Posted by Mugball-us on December 09, 2004
In Reply to: Yes no found elsewhere too posted by Keith Rennie on December 07, 2004
: : There has been some discussion lately in Australia re the use of 'yes no' in sentences. Usually they begin the sentences this way.
: : Here's an example of how it goes: "I heard you did well in your exams last week?" "Yes no, it was a tough one, but I got through."
: : The talk here is that this is purely an Australian idiosyncrasy. Is that correct?
: : It is definitely a peculiar thing and I often hear replies to questions answered this way. There was a long debate over why, a few weeks ago, and the suggestion was that when people are answering the question, they're having a debate in their own minds. eg. In the case of the example above that I provided, the person is thinking, well, yes, I did well, but no, not as well as I would have liked cos it was a tough exam. And somehow that translates into one of those strange 'yes no' responses.
: : So, after all that, my question is: Is this really just an Australian thing, or do people elsewhere say this too? --GODDESS
: Not only Australian.
: Exactly the same is found in southern Africa, in the form Yah no, . . . used among all social classes including the educated elite, and its listed in one of the larger Oxford dictionaries: Ive been searching in vain for the title and if anyone can help . . .its the authority on regional and subregional dialects across the word, organized by region and country, and I think its something like the Oxford Dictionary of International English/Commonwealth English . . .. It's an introductory filler phrase, or attention-getter, like "Well, . . ." usually followed by a slight pause and does indeed imply that the speaker is giving some thought to what they will say. Does not require a preceding question.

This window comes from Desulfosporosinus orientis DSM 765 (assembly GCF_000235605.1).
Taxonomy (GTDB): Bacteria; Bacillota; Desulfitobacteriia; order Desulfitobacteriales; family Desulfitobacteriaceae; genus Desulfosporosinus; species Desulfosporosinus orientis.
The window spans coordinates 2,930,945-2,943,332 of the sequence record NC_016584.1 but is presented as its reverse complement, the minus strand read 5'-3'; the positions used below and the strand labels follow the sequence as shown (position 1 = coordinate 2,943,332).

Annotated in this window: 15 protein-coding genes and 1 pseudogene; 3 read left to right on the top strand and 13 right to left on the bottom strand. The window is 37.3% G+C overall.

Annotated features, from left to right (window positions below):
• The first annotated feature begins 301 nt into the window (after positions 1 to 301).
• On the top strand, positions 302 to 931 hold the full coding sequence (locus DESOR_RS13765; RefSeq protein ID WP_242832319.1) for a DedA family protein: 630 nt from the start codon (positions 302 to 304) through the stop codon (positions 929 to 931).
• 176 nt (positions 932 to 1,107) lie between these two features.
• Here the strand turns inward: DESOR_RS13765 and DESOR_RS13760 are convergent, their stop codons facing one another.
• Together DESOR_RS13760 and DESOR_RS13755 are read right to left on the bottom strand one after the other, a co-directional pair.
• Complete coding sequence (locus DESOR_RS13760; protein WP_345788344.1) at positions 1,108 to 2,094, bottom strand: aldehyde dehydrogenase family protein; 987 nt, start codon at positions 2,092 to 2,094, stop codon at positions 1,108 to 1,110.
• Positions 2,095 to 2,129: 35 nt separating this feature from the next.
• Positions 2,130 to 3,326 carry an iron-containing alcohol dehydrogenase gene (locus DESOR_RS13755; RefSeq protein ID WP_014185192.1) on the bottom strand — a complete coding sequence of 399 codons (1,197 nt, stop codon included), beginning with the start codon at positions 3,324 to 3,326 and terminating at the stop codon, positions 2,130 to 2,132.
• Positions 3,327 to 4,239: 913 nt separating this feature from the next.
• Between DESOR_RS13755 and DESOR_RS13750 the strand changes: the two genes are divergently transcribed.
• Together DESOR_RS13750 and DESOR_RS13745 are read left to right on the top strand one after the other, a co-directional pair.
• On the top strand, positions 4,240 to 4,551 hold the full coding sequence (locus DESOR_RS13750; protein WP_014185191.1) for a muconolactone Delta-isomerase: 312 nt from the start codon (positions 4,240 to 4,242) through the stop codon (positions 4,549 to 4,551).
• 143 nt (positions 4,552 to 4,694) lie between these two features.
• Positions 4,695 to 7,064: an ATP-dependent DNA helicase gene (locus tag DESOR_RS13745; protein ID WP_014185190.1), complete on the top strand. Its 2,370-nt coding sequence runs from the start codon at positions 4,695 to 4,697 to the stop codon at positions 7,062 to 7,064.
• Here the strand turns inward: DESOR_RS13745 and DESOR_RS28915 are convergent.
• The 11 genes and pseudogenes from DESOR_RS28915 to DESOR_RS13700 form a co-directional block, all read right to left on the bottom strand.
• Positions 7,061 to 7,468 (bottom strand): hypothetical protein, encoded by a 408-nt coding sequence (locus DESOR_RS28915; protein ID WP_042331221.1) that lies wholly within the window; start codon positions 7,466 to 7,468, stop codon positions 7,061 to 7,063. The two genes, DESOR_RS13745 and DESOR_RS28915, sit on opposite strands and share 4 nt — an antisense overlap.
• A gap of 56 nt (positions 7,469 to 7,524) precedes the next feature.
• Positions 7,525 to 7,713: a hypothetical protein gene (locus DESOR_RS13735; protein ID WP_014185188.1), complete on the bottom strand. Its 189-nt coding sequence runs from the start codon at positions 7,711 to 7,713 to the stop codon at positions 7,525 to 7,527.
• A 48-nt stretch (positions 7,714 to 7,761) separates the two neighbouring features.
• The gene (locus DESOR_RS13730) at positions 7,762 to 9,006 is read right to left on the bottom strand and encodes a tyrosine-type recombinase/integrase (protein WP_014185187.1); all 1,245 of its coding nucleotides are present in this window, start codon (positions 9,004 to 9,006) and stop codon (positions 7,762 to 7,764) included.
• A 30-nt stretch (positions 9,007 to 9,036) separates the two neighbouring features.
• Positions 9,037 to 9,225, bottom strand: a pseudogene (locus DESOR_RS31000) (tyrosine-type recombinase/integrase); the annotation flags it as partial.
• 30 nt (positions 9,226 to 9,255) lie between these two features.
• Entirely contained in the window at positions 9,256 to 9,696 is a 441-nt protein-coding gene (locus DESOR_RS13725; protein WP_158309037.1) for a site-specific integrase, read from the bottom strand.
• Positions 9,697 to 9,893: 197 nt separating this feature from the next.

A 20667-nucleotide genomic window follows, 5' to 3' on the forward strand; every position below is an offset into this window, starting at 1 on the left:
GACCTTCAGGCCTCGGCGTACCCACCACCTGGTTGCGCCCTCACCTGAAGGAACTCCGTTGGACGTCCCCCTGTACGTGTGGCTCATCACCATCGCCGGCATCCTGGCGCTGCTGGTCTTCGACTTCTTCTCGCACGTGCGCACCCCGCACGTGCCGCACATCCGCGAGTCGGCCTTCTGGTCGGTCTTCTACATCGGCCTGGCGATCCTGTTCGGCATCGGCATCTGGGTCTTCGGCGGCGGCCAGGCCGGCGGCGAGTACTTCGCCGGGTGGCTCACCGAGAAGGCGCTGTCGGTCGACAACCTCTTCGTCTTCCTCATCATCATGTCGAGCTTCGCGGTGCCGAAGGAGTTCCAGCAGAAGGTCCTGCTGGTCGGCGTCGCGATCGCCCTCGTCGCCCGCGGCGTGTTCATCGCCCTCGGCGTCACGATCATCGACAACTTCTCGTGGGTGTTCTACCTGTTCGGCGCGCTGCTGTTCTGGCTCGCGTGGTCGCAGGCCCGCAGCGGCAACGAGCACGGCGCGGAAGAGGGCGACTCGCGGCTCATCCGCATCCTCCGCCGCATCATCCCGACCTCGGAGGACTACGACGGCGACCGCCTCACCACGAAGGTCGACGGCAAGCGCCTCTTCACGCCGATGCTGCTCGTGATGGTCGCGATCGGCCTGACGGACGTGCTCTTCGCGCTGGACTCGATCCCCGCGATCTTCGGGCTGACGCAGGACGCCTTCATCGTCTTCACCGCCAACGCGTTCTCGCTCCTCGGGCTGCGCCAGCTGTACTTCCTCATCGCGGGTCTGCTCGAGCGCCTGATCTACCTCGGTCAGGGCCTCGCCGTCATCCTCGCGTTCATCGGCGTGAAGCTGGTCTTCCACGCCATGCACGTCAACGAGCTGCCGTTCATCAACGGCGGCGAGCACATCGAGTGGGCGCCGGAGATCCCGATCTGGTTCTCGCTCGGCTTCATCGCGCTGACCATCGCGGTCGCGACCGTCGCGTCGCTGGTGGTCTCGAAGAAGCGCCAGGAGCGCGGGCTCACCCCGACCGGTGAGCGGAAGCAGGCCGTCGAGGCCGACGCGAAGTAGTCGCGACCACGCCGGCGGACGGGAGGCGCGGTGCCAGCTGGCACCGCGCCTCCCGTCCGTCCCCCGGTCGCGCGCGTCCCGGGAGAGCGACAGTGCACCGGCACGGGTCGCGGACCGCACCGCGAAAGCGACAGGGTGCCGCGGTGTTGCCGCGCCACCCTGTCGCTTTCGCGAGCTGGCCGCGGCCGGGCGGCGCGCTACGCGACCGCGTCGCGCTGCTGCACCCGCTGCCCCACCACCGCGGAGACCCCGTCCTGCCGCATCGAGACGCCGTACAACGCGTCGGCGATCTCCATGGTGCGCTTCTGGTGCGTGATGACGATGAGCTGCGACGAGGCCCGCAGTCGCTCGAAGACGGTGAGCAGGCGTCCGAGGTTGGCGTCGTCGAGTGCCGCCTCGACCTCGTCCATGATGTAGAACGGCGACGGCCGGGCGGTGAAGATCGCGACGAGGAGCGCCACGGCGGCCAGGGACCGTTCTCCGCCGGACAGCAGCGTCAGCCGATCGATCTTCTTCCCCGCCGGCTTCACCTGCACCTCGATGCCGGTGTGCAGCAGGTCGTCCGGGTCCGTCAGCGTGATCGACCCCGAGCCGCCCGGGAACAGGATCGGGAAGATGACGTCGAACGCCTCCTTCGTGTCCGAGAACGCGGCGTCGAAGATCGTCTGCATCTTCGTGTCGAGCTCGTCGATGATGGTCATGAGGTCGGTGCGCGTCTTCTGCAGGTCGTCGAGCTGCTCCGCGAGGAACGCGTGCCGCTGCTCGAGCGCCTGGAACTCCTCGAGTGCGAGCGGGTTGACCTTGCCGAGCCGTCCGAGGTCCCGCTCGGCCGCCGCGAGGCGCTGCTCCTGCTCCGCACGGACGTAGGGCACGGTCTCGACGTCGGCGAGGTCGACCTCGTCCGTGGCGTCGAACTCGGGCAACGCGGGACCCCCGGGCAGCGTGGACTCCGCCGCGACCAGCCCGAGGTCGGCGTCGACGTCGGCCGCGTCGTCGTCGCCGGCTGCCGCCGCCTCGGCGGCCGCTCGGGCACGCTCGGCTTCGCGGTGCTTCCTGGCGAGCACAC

In the States you will find "Yes and no" used exactly the same way. In speech the "and" is often almost entirely elided or slurred with the "n" of "no" until it's barely discernable. All that's left is a lengthening of the "nnn" sound. Nevertheless, in writing, the phrase is almost universally rendered "yes and no" regardless.
It looks to me as if we are on the road to joining the Southern Hemisphere on the "Yes no" side of the street.